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The Power of Eye Contact

The Power of Eye Contact

The Power of Eye Contact

What do your children see when they look at you?

“Look at me when I’m talking to you!”

“Look at me!”

When your children look at you, what do they see? What is your face communicating to them?

One way to engage our children and build a trusting connection with them is through eye contact. We do this when they’re babies…we look into their eyes while we feed them and change them and sing to them. They see us smiling at them and talking lovingly to them.

Somehow this seems difficult as they get older. We get busy, our kids get busy. We have less time for eye contact…except when they’re in trouble. Then we demand their eye contact.

However, I have found I can still be stern and use my “mom voice” while also communicating their preciousness to them. This looks like giving them:

  • soft eyes (not stern eyes)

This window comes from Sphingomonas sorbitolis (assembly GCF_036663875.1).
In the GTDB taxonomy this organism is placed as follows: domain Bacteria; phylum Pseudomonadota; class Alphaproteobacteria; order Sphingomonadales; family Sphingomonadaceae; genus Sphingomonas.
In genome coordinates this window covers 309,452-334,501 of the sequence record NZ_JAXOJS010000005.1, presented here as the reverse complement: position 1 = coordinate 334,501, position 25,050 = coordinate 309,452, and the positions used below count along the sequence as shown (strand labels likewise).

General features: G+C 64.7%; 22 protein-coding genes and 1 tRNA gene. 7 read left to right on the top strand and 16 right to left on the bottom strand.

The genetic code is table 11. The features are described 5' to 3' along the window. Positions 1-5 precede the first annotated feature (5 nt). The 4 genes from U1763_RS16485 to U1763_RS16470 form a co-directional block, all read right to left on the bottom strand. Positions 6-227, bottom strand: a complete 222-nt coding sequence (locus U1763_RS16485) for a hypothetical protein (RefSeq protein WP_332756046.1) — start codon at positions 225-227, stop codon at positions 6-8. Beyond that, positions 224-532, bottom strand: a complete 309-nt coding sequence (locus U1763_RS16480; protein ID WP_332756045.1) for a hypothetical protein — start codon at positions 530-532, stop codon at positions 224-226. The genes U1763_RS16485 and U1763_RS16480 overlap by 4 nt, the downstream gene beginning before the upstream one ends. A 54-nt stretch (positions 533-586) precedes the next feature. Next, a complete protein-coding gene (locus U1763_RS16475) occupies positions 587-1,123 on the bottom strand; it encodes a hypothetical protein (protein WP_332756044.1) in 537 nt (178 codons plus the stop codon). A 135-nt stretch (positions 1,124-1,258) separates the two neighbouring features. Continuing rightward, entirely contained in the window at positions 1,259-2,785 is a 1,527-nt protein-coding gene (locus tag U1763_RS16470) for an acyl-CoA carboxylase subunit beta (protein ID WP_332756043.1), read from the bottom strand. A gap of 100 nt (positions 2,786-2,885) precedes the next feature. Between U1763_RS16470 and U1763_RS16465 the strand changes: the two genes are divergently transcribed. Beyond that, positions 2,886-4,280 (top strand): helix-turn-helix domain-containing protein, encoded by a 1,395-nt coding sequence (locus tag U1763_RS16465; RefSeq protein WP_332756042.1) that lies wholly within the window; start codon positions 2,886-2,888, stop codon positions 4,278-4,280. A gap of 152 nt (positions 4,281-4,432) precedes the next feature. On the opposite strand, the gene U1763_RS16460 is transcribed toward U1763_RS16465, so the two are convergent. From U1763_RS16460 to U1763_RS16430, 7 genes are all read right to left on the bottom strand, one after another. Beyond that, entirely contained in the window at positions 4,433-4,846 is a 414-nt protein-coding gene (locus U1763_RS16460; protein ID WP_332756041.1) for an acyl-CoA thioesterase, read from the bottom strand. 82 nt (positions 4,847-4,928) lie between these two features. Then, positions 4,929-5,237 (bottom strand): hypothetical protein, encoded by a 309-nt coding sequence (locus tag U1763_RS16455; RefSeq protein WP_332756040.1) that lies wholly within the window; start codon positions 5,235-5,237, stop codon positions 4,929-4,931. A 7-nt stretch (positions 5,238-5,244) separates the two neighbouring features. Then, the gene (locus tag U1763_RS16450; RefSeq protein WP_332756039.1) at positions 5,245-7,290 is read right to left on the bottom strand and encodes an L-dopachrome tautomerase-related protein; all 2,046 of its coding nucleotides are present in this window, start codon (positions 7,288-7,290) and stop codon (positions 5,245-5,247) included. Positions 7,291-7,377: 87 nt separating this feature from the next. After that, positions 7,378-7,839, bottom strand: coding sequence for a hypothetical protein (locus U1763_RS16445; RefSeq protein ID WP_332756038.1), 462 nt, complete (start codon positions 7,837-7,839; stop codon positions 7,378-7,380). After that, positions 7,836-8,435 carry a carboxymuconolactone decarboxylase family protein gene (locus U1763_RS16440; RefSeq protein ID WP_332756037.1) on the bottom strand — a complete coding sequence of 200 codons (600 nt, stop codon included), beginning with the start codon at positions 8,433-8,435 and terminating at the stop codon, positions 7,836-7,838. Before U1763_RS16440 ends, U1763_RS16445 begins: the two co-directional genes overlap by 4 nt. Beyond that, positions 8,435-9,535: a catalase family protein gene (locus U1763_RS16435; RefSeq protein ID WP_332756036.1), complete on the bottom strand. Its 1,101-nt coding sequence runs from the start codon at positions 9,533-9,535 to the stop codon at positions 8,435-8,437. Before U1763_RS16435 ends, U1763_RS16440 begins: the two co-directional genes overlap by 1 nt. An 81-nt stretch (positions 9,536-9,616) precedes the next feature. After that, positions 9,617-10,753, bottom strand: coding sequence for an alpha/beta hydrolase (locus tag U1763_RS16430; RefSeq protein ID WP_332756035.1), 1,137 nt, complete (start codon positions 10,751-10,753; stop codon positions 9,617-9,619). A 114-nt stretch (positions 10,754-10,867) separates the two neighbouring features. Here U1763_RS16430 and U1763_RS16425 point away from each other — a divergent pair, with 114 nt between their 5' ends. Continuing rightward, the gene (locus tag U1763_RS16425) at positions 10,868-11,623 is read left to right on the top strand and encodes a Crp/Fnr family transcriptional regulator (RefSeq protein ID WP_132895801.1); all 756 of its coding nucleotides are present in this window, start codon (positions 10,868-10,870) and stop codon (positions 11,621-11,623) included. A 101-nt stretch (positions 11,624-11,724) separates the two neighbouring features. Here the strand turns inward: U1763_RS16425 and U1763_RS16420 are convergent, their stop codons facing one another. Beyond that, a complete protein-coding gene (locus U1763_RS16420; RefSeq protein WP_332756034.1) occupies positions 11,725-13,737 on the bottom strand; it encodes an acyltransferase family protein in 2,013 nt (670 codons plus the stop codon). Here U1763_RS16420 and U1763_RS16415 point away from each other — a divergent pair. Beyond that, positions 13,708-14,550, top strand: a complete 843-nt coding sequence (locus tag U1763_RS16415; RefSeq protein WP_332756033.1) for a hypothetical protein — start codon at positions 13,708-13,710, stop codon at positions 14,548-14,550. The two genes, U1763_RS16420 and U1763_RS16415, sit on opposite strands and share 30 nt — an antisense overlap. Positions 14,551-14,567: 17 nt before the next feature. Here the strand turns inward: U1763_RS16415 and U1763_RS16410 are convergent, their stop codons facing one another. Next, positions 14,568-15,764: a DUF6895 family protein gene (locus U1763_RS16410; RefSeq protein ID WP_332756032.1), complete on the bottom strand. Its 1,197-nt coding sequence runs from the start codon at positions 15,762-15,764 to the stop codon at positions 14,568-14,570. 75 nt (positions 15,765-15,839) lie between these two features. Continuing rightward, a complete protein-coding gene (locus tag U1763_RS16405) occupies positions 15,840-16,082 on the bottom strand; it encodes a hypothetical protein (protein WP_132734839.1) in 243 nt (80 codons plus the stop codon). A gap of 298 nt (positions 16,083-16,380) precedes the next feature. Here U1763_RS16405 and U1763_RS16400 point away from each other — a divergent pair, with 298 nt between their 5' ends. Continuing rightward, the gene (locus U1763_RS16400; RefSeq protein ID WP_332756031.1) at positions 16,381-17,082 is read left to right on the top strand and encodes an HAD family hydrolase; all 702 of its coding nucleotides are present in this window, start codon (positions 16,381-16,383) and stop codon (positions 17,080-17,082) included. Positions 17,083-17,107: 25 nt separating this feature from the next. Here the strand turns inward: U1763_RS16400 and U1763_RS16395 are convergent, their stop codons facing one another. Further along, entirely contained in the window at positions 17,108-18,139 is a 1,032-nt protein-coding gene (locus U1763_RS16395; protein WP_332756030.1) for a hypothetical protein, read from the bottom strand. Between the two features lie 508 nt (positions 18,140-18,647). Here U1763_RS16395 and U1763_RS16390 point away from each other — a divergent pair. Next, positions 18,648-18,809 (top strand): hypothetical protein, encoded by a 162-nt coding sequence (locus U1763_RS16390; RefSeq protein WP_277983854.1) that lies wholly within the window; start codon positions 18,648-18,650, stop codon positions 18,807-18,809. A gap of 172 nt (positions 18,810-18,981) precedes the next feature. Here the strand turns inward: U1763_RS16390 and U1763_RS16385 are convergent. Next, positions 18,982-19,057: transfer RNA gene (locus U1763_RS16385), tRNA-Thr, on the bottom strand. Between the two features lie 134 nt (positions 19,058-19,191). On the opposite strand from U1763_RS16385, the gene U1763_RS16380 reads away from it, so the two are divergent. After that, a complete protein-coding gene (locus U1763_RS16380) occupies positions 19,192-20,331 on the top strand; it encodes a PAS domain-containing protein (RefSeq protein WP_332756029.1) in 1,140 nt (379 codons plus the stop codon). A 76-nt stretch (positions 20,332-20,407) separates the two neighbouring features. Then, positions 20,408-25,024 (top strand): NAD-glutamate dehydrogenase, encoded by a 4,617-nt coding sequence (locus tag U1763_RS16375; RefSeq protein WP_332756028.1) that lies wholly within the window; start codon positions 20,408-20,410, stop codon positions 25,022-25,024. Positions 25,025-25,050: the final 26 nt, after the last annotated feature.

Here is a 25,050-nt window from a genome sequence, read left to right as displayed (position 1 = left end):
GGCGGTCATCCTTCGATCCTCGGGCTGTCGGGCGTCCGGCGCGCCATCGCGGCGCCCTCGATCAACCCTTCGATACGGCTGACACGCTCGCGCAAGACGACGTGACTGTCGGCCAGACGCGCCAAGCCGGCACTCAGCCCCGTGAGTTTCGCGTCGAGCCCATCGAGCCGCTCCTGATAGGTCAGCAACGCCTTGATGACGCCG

• a soft mouth (not pursed lips)
  • speaking in a soft tone (not yelling)

When I make these shifts in the midst of correcting and disciplining my children, my kids respond more positively. They bounce back from tearfulness over consequences more quickly, they hold shorter grudges, and they are more easily able to respond to consequences rather than react loudly to them. They recognize they’re precious to me…even while they’re in trouble. They no longer focus on being the bad kid (or on mom’s anger)…instead, their defenses are more relaxed and they focus on the words I’m saying. Soft eyes communicate, “I love you…but I do not like the choice you just made. I love you too much to let you keep choosing this choice.”

Give it a try

Today, ask for your child to give you eye contact 3 separate times. Each time, tell them something you love about them or something you’re proud of them for. Let them see your soft, smiling eyes communicating how precious they are to you, coupled with your encouraging words. Let’s break the habit of asking for eye contact only when we are angry and they’re in trouble. You might try saying something like this:

“Let me see those eyes.” “There they are! I love seeing those eyes!”

And the next time you need to correct a child: 

1. Ask for eye contact

2. Allow them to see your soft eyes and soft tone

3. Speak calmly to them as you discuss consequences

They’ll recognize you love them and that they’re precious to you even when they make mistakes.

Speak Your Mind


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